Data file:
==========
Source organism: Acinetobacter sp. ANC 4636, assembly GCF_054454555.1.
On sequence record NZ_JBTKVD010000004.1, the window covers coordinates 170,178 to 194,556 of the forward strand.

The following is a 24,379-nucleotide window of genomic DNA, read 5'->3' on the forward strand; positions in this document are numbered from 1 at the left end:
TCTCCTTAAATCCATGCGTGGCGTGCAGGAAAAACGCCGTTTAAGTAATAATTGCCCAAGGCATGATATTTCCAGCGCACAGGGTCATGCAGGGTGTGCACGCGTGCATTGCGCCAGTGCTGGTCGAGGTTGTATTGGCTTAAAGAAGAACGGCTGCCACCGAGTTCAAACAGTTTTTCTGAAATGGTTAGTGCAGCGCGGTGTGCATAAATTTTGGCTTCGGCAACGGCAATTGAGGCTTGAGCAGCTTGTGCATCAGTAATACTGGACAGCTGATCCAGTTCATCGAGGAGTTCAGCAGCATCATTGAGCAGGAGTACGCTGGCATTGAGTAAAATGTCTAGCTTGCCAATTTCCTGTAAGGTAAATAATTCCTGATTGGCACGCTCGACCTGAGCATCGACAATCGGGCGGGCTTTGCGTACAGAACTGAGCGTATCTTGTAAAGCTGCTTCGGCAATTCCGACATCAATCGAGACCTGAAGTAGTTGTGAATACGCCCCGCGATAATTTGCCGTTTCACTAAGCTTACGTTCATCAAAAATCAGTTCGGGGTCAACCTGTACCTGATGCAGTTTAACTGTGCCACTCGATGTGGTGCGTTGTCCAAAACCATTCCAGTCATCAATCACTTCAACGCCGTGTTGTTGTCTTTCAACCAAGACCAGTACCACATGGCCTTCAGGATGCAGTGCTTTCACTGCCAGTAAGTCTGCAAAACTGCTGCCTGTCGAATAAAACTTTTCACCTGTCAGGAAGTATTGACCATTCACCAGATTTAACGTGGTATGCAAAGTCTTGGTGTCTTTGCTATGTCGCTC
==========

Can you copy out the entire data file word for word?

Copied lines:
Source organism: Acinetobacter sp. ANC 4636, assembly GCF_054454555.1.
On sequence record NZ_JBTKVD010000004.1, the window covers coordinates 170,178 to 194,556 of the forward strand.

The following is a 24,379-nucleotide window of genomic DNA, read 5'->3' on the forward strand; positions in this document are numbered from 1 at the left end:
TCTCCTTAAATCCATGCGTGGCGTGCAGGAAAAACGCCGTTTAAGTAATAATTGCCCAAGGCATGATATTTCCAGCGCACAGGGTCATGCAGGGTGTGCACGCGTGCATTGCGCCAGTGCTGGTCGAGGTTGTATTGGCTTAAAGAAGAACGGCTGCCACCGAGTTCAAACAGTTTTTCTGAAATGGTTAGTGCAGCGCGGTGTGCATAAATTTTGGCTTCGGCAACGGCAATTGAGGCTTGAGCAGCTTGTGCATCAGTAATACTGGACAGCTGATCCAGTTCATCGAGGAGTTCAGCAGCATCATTGAGCAGGAGTACGCTGGCATTGAGTAAAATGTCTAGCTTGCCAATTTCCTGTAAGGTAAATAATTCCTGATTGGCACGCTCGACCTGAGCATCGACAATCGGGCGGGCTTTGCGTACAGAACTGAGCGTATCTTGTAAAGCTGCTTCGGCAATTCCGACATCAATCGAGACCTGAAGTAGTTGTGAATACGCCCCGCGATAATTTGCCGTTTCACTAAGCTTACGTTCATCAAAAATCAGTTCGGGGTCAACCTGTACCTGATGCAGTTTAACTGTGCCACTCGATGTGGTGCGTTGTCCAAAACCATTCCAGTCATCAATCACTTCAACGCCGTGTTGTTGTCTTTCAACCAAGACCAGTACCACATGGCCTTCAGGATGCAGTGCTTTCACTGCCAGTAAGTCTGCAAAACTGCTGCCTGTCGAATAAAACTTTTCACCTGTCAGGAAGTATTGACCATTCACCAGATTTAACGTGGTATGCAAAGTCTTGGTGTCTTTGCTATGTCGCTC